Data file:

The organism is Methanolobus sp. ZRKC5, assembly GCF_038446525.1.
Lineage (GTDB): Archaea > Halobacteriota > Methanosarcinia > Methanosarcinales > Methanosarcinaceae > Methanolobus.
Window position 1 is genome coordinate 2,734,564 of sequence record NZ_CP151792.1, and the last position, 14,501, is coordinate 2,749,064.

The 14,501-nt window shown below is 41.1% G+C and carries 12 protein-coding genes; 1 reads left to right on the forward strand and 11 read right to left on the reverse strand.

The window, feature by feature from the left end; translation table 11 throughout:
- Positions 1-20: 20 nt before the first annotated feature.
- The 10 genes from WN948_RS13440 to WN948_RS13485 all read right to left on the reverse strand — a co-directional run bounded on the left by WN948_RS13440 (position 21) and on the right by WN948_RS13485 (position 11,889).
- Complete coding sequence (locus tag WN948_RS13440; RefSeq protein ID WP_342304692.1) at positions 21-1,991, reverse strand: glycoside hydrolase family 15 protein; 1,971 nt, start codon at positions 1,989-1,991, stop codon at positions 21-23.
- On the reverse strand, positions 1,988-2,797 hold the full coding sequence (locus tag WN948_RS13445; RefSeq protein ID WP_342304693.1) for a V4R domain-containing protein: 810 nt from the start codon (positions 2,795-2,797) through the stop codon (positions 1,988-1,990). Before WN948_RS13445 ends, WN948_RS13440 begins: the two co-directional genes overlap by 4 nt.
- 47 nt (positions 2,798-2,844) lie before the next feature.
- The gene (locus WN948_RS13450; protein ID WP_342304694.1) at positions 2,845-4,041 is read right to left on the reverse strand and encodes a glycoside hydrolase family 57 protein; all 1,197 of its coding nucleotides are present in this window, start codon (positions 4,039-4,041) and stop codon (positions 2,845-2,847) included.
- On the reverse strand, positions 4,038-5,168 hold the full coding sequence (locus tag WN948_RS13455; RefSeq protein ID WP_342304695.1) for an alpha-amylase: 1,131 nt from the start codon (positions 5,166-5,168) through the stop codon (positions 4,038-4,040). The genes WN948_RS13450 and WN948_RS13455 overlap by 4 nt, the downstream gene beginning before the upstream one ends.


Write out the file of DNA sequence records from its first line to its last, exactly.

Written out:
The organism is Methanolobus sp. ZRKC5, assembly GCF_038446525.1.
Lineage (GTDB): Archaea > Halobacteriota > Methanosarcinia > Methanosarcinales > Methanosarcinaceae > Methanolobus.
Window position 1 is genome coordinate 2,734,564 of sequence record NZ_CP151792.1, and the last position, 14,501, is coordinate 2,749,064.

The 14,501-nt window shown below is 41.1% G+C and carries 12 protein-coding genes; 1 reads left to right on the forward strand and 11 read right to left on the reverse strand.

The window, feature by feature from the left end; translation table 11 throughout:
- Positions 1-20: 20 nt before the first annotated feature.
- The 10 genes from WN948_RS13440 to WN948_RS13485 all read right to left on the reverse strand — a co-directional run bounded on the left by WN948_RS13440 (position 21) and on the right by WN948_RS13485 (position 11,889).
- Complete coding sequence (locus tag WN948_RS13440; RefSeq protein ID WP_342304692.1) at positions 21-1,991, reverse strand: glycoside hydrolase family 15 protein; 1,971 nt, start codon at positions 1,989-1,991, stop codon at positions 21-23.
- On the reverse strand, positions 1,988-2,797 hold the full coding sequence (locus tag WN948_RS13445; RefSeq protein ID WP_342304693.1) for a V4R domain-containing protein: 810 nt from the start codon (positions 2,795-2,797) through the stop codon (positions 1,988-1,990). Before WN948_RS13445 ends, WN948_RS13440 begins: the two co-directional genes overlap by 4 nt.
- 47 nt (positions 2,798-2,844) lie before the next feature.
- The gene (locus WN948_RS13450; protein ID WP_342304694.1) at positions 2,845-4,041 is read right to left on the reverse strand and encodes a glycoside hydrolase family 57 protein; all 1,197 of its coding nucleotides are present in this window, start codon (positions 4,039-4,041) and stop codon (positions 2,845-2,847) included.
- On the reverse strand, positions 4,038-5,168 hold the full coding sequence (locus tag WN948_RS13455; RefSeq protein ID WP_342304695.1) for an alpha-amylase: 1,131 nt from the start codon (positions 5,166-5,168) through the stop codon (positions 4,038-4,040). The genes WN948_RS13450 and WN948_RS13455 overlap by 4 nt, the downstream gene beginning before the upstream one ends.